Victoria must tackle public sector blowout to halt spiralling debt

At the Reserve Bank’s first meeting of the year on Tuesday the board decided to turn off the tap on government borrowing.

Under the RBA’s quantitative easing program, which started in early 2020 as the pandemic was getting under way, the bank has bought billions in federal and state government bonds while keeping interest rates extraordinarily low.

The Reserve move means state governments may find they have to pay more to borrow.Credit:Louie Douvis

From a pre-pandemic staring point of $16 billion, the RBA’s government debt has grown to a staggering $337 billion. This week it has finally said no more.

Without the RBA to snap up its bonds, the chances are state governments may find they have to pay more to borrow.

In Victoria’s case this comes at a time when the state government’s debt is forecast to surge. Indeed, when it comes to debt, Victoria is truly in the lead.

By next July, the state’s net debt is forecast to exceed $100 billion.

In comparison, even though it has 1.5 million more people than Victoria and its economy is more than a third larger, NSW’s debt is projected to be $58 billion.

In the next three years, Victoria’s net debt is expected to grow by another $60 billion.

It will be more than the forecast net debt of Queensland, Western Australia, South Australia and Tasmania put together, and over $50 billion more than that of NSW.

Can we service it?

Gross state product (GSP) is the measurement of the size of the state’s economy – the total goods and services that Victoria produces. Historically, the higher the ratio of net debt to GSP, the higher the risk of default.

And the news here isn’t good.

The net debt-to-GSP ratio is now at its highest level in decades and is set to keep rising.

In its most recent budget update, the Victorian government predicted its debt as a proportion of GSP would hit 27.9 per cent by 2025.

The growth in debt has been astonishingly quick. Between 1999, when Jeff Kennett left office, and 2014, when the Andrews government was elected, successive Labor and Coalition governments had held it below 6 per cent. But since the 2019-20 budget, the state government no longer even sets a target ratio.

The growth in state government debt cannot be explained by the pandemic alone.

In his report to Parliament late last year, the Auditor-General found that even without the pandemic’s impact, the government would still have run a $2.9 billion deficit last year.

So why has our debt soared?

Aside from the emergency pandemic spending, the deterioration in Victoria’s public finances can be put down to three things: a large-scale capital works program; cost blowouts on that capital works program; and huge increases in the public sector wage bill, which in the last year alone grew by more than 10 per cent.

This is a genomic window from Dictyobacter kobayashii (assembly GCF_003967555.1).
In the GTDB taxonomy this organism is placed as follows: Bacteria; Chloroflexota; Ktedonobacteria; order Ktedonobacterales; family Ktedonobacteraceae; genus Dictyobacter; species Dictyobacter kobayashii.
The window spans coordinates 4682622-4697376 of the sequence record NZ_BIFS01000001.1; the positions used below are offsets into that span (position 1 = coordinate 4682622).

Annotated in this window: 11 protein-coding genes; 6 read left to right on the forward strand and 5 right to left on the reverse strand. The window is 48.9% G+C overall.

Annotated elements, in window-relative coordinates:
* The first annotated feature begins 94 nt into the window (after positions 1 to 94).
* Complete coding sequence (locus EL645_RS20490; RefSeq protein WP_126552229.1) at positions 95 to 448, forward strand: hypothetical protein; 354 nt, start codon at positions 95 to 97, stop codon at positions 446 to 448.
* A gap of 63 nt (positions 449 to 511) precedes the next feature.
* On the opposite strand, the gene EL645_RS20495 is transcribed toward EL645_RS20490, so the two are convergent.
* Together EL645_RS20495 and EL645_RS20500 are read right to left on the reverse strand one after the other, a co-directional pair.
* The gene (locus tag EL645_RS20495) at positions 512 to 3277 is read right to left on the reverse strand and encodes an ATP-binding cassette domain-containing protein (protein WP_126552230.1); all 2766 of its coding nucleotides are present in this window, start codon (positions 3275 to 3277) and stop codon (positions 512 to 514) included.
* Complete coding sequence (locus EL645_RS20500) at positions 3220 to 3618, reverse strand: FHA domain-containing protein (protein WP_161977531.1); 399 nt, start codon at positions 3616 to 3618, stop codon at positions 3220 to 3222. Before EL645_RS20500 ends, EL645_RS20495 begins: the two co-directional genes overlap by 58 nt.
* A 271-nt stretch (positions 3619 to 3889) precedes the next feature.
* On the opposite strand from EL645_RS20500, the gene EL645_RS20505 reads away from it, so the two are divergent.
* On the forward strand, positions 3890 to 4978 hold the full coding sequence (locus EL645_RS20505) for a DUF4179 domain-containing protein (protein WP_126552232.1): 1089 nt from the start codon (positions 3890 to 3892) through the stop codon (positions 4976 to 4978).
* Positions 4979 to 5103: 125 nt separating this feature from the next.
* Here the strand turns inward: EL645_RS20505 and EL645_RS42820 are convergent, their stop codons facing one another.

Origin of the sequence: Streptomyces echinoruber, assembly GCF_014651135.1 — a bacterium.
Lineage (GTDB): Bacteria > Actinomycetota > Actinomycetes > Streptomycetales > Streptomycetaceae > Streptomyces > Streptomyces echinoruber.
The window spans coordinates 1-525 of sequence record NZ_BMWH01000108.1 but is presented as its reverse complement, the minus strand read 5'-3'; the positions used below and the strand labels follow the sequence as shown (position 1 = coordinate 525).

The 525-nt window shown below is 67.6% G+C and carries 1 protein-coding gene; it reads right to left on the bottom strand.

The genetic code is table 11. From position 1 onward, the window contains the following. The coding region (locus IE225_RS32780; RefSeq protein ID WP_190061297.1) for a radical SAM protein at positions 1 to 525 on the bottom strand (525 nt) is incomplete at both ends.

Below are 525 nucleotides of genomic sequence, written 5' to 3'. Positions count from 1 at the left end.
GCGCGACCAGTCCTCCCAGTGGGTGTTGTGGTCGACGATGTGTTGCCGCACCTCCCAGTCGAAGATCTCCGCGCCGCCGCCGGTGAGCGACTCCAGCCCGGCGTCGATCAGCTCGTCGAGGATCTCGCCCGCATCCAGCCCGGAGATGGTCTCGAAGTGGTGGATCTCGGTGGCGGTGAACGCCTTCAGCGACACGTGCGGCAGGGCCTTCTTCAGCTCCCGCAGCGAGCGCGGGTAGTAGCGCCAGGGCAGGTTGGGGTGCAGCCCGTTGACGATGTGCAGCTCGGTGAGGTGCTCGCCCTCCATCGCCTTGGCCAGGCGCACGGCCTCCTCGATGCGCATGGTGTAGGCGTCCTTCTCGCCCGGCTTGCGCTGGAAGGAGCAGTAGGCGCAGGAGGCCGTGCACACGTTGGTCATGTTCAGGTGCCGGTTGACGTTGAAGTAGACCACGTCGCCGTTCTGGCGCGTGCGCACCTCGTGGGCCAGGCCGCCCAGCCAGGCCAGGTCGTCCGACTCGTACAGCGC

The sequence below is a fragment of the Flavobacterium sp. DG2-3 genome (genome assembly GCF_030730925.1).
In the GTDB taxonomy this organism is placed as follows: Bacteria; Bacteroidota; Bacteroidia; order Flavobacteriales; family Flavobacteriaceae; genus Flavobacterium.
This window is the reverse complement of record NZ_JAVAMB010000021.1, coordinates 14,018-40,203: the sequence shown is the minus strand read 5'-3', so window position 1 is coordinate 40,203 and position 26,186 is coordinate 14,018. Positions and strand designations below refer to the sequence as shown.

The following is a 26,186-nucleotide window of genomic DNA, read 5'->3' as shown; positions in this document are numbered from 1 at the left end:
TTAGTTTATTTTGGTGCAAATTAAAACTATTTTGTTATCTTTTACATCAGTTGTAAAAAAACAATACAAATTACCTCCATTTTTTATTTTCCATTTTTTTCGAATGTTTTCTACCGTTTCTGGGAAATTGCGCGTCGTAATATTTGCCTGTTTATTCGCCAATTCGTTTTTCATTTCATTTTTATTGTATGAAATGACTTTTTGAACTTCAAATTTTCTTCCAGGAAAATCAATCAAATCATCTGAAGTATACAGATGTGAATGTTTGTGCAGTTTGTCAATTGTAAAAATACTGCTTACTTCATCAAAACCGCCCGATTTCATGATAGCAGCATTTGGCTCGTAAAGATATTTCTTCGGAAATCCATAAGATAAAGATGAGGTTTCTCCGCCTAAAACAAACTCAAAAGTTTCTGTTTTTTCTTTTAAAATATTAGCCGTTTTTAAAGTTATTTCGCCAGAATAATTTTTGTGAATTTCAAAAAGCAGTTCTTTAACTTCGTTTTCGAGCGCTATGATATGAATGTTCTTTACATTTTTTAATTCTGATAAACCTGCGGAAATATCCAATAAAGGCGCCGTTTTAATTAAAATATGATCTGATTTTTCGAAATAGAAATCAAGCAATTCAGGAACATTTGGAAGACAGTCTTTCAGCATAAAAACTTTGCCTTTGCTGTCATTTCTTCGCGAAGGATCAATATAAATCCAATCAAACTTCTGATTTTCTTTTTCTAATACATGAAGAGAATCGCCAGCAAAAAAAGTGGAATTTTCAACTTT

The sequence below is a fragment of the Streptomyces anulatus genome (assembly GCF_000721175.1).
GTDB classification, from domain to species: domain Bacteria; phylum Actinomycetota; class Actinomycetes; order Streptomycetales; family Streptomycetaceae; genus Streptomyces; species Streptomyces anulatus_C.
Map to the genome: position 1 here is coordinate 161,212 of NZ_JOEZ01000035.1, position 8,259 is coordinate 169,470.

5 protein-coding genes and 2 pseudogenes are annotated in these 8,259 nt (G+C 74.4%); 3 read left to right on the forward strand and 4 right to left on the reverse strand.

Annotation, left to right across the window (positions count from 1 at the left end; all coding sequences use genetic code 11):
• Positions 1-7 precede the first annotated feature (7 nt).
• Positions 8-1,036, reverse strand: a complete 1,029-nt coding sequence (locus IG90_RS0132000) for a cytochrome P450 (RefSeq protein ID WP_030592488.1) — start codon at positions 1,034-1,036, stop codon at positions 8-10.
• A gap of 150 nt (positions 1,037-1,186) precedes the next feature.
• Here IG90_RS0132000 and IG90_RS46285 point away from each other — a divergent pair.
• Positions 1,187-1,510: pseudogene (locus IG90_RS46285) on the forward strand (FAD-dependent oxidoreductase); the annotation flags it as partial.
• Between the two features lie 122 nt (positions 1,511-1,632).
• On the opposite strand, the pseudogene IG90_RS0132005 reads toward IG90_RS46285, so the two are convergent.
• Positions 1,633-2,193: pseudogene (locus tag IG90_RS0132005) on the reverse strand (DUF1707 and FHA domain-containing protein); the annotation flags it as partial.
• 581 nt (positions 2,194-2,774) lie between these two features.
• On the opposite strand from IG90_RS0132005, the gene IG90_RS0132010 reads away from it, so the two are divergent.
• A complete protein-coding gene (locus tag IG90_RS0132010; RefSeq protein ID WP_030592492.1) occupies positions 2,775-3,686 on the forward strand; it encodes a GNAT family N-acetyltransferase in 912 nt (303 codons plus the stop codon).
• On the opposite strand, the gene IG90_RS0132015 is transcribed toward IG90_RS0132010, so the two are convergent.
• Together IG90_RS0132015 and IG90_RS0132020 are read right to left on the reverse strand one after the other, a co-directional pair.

Public sector employee costs as a percentage of government revenue will hit 42 per cent this year; over the past 10 years they averaged 36.6 per cent.

In other words, if this trend continues we will have gone from spending slightly more than a third of our income on wages to a point when we will soon be spending half. The budget predicts this trend won’t continue, but that has to be taken with a grain of salt, given the state government has consistently overshot its wage targets since coming to office.

Premier Daniel Andrews announcing $2.2 billion to kickstart stage one of the Suburban Rail Loop in November 2020.Credit:Joe Armao

If – or as some predict, when – interest rates rise, as they have already in the United States, more of our state budget will go towards servicing debt, significantly constraining the ability to spend.

This could be a real problem for a government that needs to find extra money.

For example, the Suburban Rail Loop, which the Victorian government touts as a “once-in-a-generation opportunity” still remains largely unfunded.

And it’s not just major projects that will struggle in a high interest rate environment. Services, too, will come under pressure.

We have become used to governments that don’t have to make nasty decisions.

Although we have been forced to accept a stop to elective surgery and, in recent days, maternal care for most infants, it will be a different story in “normal times” if there have to be cuts to health services or schools.

But is there another way? Just as the blowout in the public sector explains much of how we got into this mess, it might also provide us with the way out.

Does the state really need multiple building authorities such as the Major Transport Infrastructure Authority, Level Crossing Removal Authority, the Suburban Rail Loop Authority, Health Building Authority, the Victorian School Building Authority, Development Victoria and Homes Victoria?

The savings in executive salaries alone would be staggering. The Department of Transport’s annual report last year revealed 112 executives who earned more than $300,000, and they’re just the ones in its purview.

And that’s before you get to the consultants, spending on whom has increased 300 per cent since this state government was elected.

Reducing that sort of duplication will be a lot more palatable than cuts to schools and hospitals.

Unfortunately, if the state government doesn’t get its house in order, we may end up with both.

Roshena Campbell is a Melbourne City councillor and commercial barrister. She is a member of the Liberal Party. The views expressed are her own and not those of Melbourne City Council.

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